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Bioinformatics. 2008 Nov 1; 24(21): 2559–2560.
Published online 2008 Sep 4. doi:  10.1093/bioinformatics/btn469
PMCID: PMC2572701

FACTA: a text search engine for finding associated biomedical concepts


Summary: FACTA is a text search engine for MEDLINE abstracts, which is designed particularly to help users browse biomedical concepts (e.g. genes/proteins, diseases, enzymes and chemical compounds) appearing in the documents retrieved by the query. The concepts are presented to the user in a tabular format and ranked based on the co-occurrence statistics. Unlike existing systems that provide similar functionality, FACTA pre-indexes not only the words but also the concepts mentioned in the documents, which enables the user to issue a flexible query (e.g. free keywords or Boolean combinations of keywords/concepts) and receive the results immediately even when the number of the documents that match the query is very large. The user can also view snippets from MEDLINE to get textual evidence of associations between the query terms and the concepts. The concept IDs and their names/synonyms for building the indexes were collected from several biomedical databases and thesauri, such as UniProt, BioThesaurus, UMLS, KEGG and DrugBank.

Availability: The system is available at http://www.nactem.ac.uk/software/facta/

Contact: ku.ca.retsehcnam@akourust.asamihsoy


Information about pairwise association between biomedical concepts, such as genes, proteins, diseases and chemical compounds constitutes an important part of biomedical knowledge.1 It is common for a researcher to need answers to questions like ‘What diseases are relevant to a particular gene?’ or ‘What chemical compounds are relevant to a particular disease?’ Text mining complements biomedical databases by providing researchers with a convenient way to find such information from the literature.

There are a number of web-based text mining applications which can be used for this purpose. EBIMed (Rebholz-Schuhmann et al., 2007) receives a PubMed-style query from the user and analyzes the matched documents to recognize protein/gene names, GO annotations, drugs and species mentioned. Frequently occurring concepts are shown in a table, and the user can view the sentences corresponding to the associations. PolySearch (Cheng et al., 2008) can produce a list of concepts which are relevant to the user's query by analyzing multiple information sources including PubMed, OMIM, DrugBank and Swiss-Prot. It covers many types of biomedical concepts including diseases, genes/proteins, drugs, metabolites, SNPs, pathways and tissues. Systems that provide similar functionality include XplorMed (Perez-Iratxeta et al., 2003), MedlineR (Lin et al., 2004), LitMiner (Maier et al., 2005) and Anii (Jelier et al., 2008).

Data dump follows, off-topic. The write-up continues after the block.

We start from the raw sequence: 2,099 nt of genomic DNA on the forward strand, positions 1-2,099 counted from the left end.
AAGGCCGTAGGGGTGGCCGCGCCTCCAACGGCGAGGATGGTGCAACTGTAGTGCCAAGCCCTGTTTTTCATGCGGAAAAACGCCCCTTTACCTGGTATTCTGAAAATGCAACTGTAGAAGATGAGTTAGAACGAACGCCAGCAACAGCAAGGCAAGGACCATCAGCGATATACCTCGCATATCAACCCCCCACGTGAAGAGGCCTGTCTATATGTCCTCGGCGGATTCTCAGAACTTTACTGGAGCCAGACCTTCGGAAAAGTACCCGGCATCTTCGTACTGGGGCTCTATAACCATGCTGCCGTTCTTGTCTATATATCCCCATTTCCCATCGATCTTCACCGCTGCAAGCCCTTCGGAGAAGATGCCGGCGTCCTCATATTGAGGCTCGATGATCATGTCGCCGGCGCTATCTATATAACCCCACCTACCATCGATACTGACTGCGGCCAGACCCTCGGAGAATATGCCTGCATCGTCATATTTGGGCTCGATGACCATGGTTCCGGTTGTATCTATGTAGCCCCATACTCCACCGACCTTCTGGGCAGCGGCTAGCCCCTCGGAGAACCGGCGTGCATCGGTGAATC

Although these applications are useful in exploring such information in the literature, not many of them provide real-time responses—the users often have to wait for several minutes (or even hours) before they receive the results. Some of the systems provide reasonably quick responses by limiting the number of documents to be analyzed to a very small number (e.g. 500 abstracts), but such limitation leads to a significant deterioration of the coverage. LitMiner and Anii are exceptions in that they can return the result immediately, presumably thanks to pre-computed association statistics between the concepts. However, they do not accept a flexible query (e.g. free keywords or Boolean combinations of keywords/concepts), hence the concepts that can be specified by the user's query are limited to predefined ones.

To complement existing applications, we have developed FACTA, which is a text search engine for browsing biomedical concepts that are potentially relevant to a query. The distinct advantage of FACTA is that it delivers real-time responses while being able to accept flexible queries. This is achieved by online computation of association statistics—FACTA analyzes the documents retrieved by the query dynamically, using pre-indexed words and concepts.